Putting on a musical like "Zombie Prom" can be a stressful endeavor. But for makeup designer Kjersti "KJ" Thorp, it's not all bad. Every production begins with research, and in the case of Central Lakes College's comedic romp, that meant curling up with a bunch of classic fright flicks.
"I watched a lot of old horror movies," said Thorp, a sophomore majoring in technical theater. "This is based in the '50s and what we want to do is spoof '50s movies. The makeup I have is bright neon green. It's not Dawn of the Dead' or Thriller' makeup, it's the old, cheesy, poor-effects type of zombies."
In an interview last week at the college, Thorp, 23, noted that she loves "Night of the Living Dead" (1968), a film recognized for pioneering the look of, ahem, "realistic" zombies. But for "Zombie Prom," she had to focus on not-so-classics, such as "Teenage Zombies" (1959) and spoofs like "I Was a Teenage Zombie" (1987) and "My Boyfriend's Back" (1993).
"You know, they didn't spend much money on those (old B-movies)," said the 2001 Detroit Lakes High School graduate, who now lives in Brainerd. "It was just, Make 'em, get 'em out there and make some money.'"
Money hasn't been much of an issue on "Zombie Prom" - Thorp was allotted a $500 budget for research and materials - but where to spend that money has been. Thinking it would be wise to plan ahead since this would be her first time designing makeup (she had done scenery, lighting and sound work on previous CLC plays), Thorp placed an order for zombie prosthetics in August. Three weeks later, the company called to say they were all out.
If you go
What: "Zombie Prom"
Presented by: Central Lakes College Theatre
Director: Dennis Lamberson
When: 7:30 p.m. Thursday-Saturday and Nov. 10-12 (with high-school performances at 10 a.m. Thursday and Nov. 10)
Where: Chalberg Theatre, CLC, Brainerd
Kjersti KJ' Thorp
Makeup designer for "Zombie Prom"
Favorite play: "Dracula"
Favorite movie: "Old Cold"
Favorite TV show: "CSI"
Favorite band: Disturbed
Favorite book: Anything by Maurice Leblanc
What do you do in your spare time? "Sleep."
So she had to do it the hard way.
"Thank God I had my Tech II class with Michael Harvey, because without that I'd be lost right now. There'd be no special prosthetic or anything," Thorp said. "In that class, we had casting and moldmaking. A company representative from Smooth-On came in to teach us how to do all this stuff. I knew they had stuff for prosthetics, so I ordered their stuff and it came three days later. I started working on it and plugging away."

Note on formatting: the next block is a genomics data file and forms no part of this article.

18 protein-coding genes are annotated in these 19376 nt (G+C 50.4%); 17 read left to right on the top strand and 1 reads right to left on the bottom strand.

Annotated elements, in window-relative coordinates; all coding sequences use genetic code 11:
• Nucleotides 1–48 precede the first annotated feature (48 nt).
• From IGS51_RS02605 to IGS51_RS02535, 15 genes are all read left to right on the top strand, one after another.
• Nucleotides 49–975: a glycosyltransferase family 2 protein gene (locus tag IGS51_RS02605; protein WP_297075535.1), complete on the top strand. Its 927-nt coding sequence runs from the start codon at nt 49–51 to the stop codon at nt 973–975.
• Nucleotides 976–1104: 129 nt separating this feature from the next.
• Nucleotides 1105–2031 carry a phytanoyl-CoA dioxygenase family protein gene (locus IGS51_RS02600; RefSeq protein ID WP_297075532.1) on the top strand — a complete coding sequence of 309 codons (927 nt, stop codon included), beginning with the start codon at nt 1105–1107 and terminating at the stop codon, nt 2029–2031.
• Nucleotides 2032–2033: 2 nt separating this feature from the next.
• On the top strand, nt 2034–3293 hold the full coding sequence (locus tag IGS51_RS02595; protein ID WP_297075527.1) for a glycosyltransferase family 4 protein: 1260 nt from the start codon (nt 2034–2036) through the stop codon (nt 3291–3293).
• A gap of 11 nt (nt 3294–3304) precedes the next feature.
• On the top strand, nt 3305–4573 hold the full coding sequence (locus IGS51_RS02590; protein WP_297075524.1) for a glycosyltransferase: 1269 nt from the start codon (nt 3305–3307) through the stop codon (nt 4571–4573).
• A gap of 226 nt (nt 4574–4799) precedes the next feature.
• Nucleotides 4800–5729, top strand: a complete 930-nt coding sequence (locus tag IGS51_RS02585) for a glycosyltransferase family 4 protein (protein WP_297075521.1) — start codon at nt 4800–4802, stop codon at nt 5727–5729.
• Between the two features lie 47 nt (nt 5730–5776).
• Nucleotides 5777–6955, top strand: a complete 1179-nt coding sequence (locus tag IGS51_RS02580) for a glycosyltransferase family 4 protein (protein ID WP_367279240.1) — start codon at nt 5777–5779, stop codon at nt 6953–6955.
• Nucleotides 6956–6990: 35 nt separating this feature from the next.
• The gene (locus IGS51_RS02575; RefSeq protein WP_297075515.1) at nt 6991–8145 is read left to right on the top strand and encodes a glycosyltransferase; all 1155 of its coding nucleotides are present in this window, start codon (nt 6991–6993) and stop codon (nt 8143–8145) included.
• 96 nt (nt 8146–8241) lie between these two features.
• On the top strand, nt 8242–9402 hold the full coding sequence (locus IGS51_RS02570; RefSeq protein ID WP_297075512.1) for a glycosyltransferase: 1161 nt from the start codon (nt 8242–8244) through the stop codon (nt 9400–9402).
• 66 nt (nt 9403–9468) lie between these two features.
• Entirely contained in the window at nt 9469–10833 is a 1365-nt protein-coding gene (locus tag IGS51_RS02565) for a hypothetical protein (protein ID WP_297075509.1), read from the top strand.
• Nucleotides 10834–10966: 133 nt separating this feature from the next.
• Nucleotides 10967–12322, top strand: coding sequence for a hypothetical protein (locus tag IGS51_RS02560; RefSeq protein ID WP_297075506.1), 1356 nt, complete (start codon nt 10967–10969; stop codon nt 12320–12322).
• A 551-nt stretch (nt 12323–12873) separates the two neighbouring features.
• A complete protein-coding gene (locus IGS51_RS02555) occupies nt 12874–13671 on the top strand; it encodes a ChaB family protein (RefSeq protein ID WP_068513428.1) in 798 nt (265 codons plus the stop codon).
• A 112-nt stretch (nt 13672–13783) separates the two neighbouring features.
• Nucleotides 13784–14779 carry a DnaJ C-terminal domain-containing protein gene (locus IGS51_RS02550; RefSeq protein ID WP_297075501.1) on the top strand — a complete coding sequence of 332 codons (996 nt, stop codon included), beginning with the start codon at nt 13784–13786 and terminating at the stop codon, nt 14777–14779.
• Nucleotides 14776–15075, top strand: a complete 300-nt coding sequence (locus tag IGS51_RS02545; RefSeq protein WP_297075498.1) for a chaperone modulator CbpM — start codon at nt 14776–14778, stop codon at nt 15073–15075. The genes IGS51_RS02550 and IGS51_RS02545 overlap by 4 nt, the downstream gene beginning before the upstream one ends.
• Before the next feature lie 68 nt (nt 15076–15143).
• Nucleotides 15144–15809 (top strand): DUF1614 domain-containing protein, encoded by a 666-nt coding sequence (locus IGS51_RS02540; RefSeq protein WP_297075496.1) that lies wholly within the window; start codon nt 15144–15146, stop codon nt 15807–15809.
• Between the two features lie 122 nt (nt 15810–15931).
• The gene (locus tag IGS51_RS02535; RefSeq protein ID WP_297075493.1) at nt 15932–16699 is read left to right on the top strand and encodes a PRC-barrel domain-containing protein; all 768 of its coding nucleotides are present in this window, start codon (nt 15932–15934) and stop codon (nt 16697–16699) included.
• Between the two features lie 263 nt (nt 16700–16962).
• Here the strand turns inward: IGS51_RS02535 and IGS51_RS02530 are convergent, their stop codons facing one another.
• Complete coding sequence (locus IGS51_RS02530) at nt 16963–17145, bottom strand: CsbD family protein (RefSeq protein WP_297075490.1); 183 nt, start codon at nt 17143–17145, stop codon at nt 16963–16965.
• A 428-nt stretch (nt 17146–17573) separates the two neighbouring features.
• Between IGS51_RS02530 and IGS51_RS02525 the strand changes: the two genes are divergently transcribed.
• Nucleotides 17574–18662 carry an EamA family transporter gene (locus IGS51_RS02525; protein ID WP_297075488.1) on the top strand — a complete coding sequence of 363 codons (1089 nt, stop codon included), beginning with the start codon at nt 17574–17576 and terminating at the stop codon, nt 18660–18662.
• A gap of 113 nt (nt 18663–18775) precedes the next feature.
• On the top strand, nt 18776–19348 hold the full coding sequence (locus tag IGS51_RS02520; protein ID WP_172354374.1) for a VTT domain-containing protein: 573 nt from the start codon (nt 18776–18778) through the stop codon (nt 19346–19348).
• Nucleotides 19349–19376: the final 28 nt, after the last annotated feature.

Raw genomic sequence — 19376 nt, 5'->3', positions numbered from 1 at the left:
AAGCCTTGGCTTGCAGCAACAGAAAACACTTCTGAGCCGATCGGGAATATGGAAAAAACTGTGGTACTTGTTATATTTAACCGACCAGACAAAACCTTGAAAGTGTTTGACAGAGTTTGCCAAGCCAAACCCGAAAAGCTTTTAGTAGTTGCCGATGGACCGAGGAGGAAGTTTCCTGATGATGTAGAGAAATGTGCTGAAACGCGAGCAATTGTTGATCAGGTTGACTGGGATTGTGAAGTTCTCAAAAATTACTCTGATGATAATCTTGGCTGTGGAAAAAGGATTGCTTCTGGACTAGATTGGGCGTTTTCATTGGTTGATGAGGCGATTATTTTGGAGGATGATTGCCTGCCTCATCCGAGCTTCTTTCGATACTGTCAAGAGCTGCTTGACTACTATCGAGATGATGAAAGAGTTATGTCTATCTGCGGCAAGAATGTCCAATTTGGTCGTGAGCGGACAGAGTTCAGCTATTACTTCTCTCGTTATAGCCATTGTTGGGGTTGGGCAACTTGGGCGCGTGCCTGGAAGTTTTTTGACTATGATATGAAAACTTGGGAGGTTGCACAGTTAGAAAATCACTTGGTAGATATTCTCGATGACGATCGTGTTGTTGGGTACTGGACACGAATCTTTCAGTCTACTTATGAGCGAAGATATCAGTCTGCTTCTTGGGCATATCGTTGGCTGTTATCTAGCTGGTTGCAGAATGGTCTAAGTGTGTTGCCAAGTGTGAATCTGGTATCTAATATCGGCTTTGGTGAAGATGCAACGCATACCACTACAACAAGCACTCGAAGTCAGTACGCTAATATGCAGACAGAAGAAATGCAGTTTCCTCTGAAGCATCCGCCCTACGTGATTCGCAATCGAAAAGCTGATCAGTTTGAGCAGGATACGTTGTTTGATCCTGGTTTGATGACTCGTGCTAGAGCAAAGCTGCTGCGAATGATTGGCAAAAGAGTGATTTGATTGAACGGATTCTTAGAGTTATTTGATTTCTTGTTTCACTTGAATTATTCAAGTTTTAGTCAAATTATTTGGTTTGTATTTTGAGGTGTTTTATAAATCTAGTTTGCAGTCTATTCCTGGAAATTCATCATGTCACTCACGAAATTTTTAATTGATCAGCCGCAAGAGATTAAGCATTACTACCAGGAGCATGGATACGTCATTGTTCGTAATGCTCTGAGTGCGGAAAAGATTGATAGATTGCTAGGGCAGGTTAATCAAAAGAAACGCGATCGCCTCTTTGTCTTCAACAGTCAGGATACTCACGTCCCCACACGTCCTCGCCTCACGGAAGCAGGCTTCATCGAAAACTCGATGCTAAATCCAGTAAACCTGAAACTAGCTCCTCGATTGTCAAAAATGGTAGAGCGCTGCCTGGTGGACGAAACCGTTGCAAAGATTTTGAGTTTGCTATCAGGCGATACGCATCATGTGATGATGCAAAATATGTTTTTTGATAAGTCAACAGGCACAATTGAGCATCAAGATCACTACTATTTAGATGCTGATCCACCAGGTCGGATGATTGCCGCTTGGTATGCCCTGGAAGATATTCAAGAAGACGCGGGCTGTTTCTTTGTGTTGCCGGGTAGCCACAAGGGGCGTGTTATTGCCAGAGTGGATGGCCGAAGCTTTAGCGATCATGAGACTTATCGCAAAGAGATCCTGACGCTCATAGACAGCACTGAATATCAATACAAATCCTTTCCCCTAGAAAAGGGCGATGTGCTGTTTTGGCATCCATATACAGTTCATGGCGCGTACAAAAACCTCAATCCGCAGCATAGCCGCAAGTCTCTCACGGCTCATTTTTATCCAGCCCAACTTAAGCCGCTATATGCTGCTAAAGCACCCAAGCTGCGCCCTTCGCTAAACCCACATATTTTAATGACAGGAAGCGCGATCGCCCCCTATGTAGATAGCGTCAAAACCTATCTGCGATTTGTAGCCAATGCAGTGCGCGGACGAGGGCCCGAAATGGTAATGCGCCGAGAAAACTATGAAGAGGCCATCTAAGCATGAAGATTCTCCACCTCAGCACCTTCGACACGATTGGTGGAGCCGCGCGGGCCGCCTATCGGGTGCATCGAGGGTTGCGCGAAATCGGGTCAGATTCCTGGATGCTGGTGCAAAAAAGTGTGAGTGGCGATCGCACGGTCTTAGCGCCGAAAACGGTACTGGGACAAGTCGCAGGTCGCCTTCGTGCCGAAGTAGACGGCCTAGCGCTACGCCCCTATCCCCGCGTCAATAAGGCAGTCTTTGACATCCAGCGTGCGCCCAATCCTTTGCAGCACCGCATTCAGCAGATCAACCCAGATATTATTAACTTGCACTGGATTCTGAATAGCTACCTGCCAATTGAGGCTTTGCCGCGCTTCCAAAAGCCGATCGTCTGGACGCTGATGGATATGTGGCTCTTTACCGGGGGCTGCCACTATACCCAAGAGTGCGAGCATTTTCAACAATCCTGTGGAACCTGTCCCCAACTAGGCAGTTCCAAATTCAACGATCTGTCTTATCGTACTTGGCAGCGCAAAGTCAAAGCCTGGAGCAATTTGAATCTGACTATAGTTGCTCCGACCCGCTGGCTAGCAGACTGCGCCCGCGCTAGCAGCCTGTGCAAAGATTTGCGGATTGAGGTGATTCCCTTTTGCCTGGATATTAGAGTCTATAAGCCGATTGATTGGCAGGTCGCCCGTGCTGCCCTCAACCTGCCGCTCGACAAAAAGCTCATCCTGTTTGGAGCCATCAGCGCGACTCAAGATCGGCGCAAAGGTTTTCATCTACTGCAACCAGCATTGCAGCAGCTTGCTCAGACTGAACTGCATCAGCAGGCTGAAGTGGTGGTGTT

But another hurdle loomed. The actor who was to portray the "normal" version of male lead Jonny dropped out, leaving Brainerd's Joe Wall to play both the "normal" and "atomic zombie" phases of the character. Not a big problem for Wall, perhaps, but a big one for Thorp.
"Instead of going from an hour of putting makeup on and getting everything right, I'm down to 10 minutes, and he'll be doing a costume change and singing during that time, so it's going to be quite interesting," Thorp said. "I'm confident in my crew. I'm going to have three people who will be working with me, so I figure if we can get in there and practice, practice, practice, we'll get it done."
Thorp created a prosthetic from a mold of Wall's face, but 10 days before "Zombie Prom's" opening, she still hadn't tried it out on the actor. She plans to paint the prosthetic - essentially a partial mask that gives the illusion of sunken eyes and prominent cheekbones and eyebrows - neon green ahead of time. Then, in the 10-minute window when Wall is backstage, she intends to glue on the prosthetic and paint the rest of his face neon green.
"The actual neon green makeup I'm working with is a water base, which I'm finding is very difficult to work with," Thorp said. "Watercoloring is a pain in the butt trying to get the right mix ... I want it to look cheesy, but I want it to look good, too."
At the musical's conclusion, a chorus line of 10 zombies will be introduced, but Thorp notes that these are traditional zombies, not atomic zombies, so they won't have prosthetics.
"For the last song, 10 of the actors change from normal into zombies in a minute and a half," Thorp said. "We have to have the costume change and put the makeup on. It's just gonna be darker, purplish makeups - darken the eyes, hollow out the cheeks, put black lipstick on. Just so they look dead. They're normal zombies, they didn't fall into atomic waste."
As with the 2004 British satire "Shaun of the Dead," another of Thorp's favorites, the "Zombie Prom" script gives no explanation for the transformation.
"You don't need to explain why they turn into zombies, they just do," she said.
Thorp would be forgiven if she was spotted lurching through CLC's corridors like one of the undead after this musical wraps, but until then, "you have to do your best every time, because it's a live show." And she wants to make "Zombie Prom" memorable because it will be one of the last lavish productions of CLC's technical theater era. The program, and Harvey's job, will be eliminated after this school year because of low enrollment numbers.
"He's the best teacher I've ever had," Thorp said. "He pushes hard, but he pushes hard because he knows how the business is, and if you can't handle that, then you shouldn't be in the business."
But while the journey to "Zombie Prom's" opening day has been stressful, "part of the fun is the stress," Thorp said. "At the end of every production, I always say, Thank God that's done with. Boy, did I have fun.'"
JOHN HANSEN can be reached at firstname.lastname@example.org or 855-5863.
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